The differential diagnosis of jaundice in the tropics includes a number of exotic causes which are seen less often in developed countries. Viruses are capable of causing acute or chronic hepatitis. Symptoms start with malaise, nausea and vomiting, fever followed by diarrhea which may lead to a phase of jaundice with dark urine and pale faeces.
Hepatitis A – Hep A infection is commonly asymptomatic throughout much of the tropics, the result of which is a long-lasting immunity in adult populations. Some countries experience less childhood exposure than that historically, which can cause epidemics in adults. Vaccines are available to provide long-lasting immunisation.
Hepatitis B – Acute Hep B patients are more likely to experience generalised arthralgia and rashes than patients infected with the other Hepatitis viruses. HBV infection causes 1 – 2 million deaths per year, mainly as a result of the sequelae of chronic liver disease and hepatocellular carcinoma. Perinatal or infant mass immunisation programmes have helped to prevent many such sequalae of chronic liver disease, thus minimising the number of deaths.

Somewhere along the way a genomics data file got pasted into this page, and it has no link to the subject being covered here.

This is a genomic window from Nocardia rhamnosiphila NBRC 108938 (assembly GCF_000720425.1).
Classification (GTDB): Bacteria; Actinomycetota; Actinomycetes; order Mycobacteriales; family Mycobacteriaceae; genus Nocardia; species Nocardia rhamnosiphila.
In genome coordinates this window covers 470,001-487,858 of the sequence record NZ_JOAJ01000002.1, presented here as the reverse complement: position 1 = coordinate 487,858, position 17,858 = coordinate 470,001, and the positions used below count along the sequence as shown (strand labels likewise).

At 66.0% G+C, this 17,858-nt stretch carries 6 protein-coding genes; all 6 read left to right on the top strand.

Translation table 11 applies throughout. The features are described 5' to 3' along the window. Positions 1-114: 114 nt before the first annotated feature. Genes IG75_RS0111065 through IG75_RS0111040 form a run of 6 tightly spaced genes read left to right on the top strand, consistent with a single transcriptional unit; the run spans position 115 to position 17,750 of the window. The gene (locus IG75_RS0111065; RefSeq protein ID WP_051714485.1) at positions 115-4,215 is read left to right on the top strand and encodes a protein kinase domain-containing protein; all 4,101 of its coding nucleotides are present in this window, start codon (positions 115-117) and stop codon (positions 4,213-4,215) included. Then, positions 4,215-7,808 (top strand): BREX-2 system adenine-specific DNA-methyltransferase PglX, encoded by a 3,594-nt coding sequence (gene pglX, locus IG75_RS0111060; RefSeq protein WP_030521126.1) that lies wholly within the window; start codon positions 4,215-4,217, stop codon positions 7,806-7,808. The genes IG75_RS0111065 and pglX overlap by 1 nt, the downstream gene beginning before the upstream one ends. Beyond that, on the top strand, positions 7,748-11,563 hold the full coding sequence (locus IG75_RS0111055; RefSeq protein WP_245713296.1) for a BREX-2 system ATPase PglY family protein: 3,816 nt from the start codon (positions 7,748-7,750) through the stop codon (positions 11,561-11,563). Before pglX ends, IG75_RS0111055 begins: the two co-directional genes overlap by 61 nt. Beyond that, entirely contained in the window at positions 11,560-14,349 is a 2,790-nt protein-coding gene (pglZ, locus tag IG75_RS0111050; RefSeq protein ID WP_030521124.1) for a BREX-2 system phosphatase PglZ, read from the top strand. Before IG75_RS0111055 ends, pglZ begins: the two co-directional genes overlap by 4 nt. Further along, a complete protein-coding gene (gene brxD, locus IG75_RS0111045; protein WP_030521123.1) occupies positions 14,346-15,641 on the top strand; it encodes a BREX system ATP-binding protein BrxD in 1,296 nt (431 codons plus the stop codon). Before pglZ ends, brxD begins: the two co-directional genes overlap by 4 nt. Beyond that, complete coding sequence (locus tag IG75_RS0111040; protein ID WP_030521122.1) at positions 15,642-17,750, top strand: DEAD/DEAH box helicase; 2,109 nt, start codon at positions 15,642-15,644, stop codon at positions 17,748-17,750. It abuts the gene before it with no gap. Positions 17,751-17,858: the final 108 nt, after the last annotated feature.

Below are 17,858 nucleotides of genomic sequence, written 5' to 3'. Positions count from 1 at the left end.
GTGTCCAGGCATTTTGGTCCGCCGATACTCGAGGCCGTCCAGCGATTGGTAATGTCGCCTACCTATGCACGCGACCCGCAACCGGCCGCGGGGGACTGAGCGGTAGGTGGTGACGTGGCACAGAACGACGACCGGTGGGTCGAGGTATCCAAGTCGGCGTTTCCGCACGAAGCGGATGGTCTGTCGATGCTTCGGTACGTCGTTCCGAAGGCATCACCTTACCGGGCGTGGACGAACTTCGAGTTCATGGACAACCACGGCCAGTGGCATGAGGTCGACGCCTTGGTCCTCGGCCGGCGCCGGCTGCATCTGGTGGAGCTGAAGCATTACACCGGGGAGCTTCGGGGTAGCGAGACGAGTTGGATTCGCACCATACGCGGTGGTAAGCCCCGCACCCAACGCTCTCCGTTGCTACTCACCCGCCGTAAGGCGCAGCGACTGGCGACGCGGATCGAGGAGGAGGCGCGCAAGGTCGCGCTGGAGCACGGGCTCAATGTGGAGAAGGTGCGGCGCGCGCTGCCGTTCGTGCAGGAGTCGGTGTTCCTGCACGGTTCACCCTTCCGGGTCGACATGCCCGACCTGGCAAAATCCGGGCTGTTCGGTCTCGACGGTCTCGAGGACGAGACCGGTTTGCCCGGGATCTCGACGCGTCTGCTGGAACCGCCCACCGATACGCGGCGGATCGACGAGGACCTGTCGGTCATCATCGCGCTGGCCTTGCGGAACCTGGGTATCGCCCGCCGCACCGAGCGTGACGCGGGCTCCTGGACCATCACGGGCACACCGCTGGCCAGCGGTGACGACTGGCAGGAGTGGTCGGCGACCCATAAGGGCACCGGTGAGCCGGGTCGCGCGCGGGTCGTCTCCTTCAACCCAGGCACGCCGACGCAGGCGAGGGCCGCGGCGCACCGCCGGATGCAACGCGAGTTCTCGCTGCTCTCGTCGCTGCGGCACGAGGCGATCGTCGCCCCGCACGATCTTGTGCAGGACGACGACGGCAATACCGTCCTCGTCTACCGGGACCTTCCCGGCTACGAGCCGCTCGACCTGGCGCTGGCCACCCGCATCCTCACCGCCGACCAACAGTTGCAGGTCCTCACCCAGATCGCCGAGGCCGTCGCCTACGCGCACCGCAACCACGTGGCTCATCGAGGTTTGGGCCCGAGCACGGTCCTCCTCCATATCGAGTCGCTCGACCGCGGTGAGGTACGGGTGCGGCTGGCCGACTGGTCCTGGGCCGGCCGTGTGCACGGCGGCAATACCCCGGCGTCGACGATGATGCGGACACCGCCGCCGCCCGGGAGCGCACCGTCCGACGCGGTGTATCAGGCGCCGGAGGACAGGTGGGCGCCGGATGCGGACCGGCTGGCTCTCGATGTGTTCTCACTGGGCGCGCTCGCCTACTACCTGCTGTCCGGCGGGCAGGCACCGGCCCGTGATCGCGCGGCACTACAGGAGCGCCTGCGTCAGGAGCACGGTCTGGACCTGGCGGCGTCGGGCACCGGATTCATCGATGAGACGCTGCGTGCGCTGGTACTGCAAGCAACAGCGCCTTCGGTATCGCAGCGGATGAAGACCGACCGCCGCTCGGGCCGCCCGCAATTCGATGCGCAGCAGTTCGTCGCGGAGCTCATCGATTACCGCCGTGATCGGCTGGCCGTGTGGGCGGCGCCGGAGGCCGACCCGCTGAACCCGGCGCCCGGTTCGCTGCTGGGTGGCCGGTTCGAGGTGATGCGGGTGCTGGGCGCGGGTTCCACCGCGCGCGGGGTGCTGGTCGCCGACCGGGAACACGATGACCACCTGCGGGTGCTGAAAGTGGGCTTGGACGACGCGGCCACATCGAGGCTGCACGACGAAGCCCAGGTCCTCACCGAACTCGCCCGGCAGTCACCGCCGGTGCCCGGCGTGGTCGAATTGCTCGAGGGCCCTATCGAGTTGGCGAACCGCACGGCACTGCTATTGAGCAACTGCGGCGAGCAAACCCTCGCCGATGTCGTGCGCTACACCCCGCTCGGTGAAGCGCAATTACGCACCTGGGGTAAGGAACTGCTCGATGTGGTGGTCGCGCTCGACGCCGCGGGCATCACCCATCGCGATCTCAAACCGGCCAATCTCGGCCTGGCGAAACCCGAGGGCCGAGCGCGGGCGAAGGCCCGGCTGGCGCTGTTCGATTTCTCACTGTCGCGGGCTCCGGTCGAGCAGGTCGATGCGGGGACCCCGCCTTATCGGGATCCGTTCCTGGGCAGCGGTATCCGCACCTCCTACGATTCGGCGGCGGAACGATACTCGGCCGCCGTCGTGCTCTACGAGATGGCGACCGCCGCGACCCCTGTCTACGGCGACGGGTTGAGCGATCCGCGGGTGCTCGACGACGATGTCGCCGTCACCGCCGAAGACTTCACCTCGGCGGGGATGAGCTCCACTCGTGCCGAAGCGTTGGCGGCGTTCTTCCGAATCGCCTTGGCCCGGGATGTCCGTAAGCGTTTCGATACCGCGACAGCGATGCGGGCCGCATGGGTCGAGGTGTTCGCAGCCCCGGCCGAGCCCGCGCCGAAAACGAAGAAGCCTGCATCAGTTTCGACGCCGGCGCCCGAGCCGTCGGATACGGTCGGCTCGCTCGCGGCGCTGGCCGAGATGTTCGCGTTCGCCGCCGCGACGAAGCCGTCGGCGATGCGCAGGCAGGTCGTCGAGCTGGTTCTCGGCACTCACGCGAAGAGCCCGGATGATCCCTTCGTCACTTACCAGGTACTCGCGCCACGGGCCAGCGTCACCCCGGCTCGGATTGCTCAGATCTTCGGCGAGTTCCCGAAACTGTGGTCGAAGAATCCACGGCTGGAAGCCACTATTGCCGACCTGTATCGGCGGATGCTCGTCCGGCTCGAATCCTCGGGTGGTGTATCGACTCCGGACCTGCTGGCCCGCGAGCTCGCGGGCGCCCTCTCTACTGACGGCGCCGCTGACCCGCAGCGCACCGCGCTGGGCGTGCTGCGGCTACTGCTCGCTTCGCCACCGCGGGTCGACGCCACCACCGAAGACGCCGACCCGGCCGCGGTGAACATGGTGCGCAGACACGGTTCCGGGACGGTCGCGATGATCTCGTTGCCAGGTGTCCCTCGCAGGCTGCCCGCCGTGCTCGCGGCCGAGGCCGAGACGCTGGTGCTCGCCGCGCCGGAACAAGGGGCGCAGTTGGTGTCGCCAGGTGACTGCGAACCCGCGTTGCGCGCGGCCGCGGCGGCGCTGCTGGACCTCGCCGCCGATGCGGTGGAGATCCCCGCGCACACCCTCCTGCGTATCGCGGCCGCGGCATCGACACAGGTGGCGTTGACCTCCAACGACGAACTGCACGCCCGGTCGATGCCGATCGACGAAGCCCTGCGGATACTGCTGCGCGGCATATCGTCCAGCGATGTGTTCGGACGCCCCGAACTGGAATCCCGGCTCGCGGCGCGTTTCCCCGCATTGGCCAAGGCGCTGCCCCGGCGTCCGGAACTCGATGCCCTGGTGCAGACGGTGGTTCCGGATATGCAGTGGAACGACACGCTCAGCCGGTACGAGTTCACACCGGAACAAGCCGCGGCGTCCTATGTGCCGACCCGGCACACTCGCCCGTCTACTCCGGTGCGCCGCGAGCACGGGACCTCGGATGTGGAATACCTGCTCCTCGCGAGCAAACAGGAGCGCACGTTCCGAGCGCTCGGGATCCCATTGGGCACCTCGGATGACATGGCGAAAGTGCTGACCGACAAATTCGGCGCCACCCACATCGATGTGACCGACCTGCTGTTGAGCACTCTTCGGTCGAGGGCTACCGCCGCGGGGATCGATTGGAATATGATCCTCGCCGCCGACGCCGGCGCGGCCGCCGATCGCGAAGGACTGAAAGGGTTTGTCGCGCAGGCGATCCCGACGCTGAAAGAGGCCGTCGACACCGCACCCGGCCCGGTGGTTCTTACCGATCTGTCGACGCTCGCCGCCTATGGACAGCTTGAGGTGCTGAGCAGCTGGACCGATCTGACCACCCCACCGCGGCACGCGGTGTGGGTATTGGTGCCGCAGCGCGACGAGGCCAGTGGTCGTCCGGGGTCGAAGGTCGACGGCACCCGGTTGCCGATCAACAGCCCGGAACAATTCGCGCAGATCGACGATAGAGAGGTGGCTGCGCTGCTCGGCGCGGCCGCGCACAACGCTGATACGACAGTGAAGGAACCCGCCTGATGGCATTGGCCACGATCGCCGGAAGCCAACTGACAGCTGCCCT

Hepatitis C – Rarely is Hep C the cause of acute disease, but Hep C is a major cause of chronic liver disease in the tropics, particularly in regions with uncontrolled reuse of needles and IV blood transfusions. Unfortunately, there is no vaccine for Hep C.
Hepatitis D – Formerly known as delta hepatitis, this virus can only infect individuals who have acute hepatitis B or chronic HBV carriers. Patients who are infected by hepatitis B and C at the same time – co-infection – how no further clinical manifestations than Hep B alone. However, when ‘superinfection’ occurs, with chronic HBV carries who later aquire acute Hep D infection, fulminant hepatitis results with a high mortality rate. It is prevented by immunisation against hepatitis B.
Hepatitis E – Spread by the faeco-oral route (as is Hep A primarily), usually by contamination of water supplies. Hep E is a common cause of acute sporadic and epidemic hepatitis with high mortality in pregnant women.
As of yet, there are no blog-posts on Viral Hepatitis but stay tuned, there soon will be!